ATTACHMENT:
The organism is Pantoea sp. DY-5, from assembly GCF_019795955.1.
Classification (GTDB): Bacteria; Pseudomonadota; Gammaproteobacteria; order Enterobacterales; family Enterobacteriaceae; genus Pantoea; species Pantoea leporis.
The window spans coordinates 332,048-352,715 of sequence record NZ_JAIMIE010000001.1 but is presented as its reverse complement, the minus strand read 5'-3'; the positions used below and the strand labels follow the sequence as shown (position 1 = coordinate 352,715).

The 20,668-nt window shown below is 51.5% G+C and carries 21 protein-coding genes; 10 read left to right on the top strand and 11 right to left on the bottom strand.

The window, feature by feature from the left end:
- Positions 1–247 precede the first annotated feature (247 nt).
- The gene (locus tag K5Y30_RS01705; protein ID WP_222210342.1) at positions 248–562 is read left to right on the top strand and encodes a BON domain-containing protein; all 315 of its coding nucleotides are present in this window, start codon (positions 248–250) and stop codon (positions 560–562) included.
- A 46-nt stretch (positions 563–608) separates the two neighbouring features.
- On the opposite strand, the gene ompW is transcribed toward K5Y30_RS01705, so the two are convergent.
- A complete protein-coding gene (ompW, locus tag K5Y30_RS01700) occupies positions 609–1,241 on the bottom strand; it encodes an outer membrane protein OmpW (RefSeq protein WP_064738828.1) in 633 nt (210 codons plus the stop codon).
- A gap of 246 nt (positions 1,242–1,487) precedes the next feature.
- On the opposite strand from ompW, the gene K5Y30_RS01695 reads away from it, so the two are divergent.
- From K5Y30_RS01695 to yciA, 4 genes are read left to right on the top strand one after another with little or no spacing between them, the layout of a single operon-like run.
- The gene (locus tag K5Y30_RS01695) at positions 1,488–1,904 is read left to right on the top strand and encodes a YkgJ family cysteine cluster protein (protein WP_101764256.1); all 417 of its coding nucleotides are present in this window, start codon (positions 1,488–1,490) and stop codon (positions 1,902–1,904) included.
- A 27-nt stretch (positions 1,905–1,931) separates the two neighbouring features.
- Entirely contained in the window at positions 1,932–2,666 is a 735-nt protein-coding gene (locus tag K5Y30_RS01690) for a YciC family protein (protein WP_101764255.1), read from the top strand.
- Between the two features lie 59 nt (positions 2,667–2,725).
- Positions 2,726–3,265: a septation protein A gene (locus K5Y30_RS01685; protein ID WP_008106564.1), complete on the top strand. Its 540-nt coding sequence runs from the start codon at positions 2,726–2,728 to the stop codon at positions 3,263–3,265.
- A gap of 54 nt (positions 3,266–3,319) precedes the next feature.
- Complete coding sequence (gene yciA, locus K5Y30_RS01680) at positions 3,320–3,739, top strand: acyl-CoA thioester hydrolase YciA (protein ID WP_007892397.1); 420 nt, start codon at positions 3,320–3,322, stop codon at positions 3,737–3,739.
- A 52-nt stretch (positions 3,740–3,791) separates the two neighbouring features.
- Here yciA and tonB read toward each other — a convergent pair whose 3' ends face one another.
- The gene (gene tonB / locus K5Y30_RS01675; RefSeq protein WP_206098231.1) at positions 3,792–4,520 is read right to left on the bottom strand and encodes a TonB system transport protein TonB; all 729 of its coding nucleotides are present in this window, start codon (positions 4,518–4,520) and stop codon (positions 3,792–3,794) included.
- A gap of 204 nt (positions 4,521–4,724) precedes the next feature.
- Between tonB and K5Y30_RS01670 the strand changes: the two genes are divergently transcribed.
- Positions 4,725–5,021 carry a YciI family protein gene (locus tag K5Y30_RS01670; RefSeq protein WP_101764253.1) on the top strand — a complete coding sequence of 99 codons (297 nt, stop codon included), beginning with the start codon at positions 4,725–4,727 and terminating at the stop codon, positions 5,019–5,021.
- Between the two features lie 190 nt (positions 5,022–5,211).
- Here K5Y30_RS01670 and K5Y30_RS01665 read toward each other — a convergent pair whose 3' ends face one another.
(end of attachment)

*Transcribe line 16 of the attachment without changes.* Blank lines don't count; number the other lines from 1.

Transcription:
- Entirely contained in the window at positions 1,932–2,666 is a 735-nt protein-coding gene (locus tag K5Y30_RS01690) for a YciC family protein (protein WP_101764255.1), read from the top strand.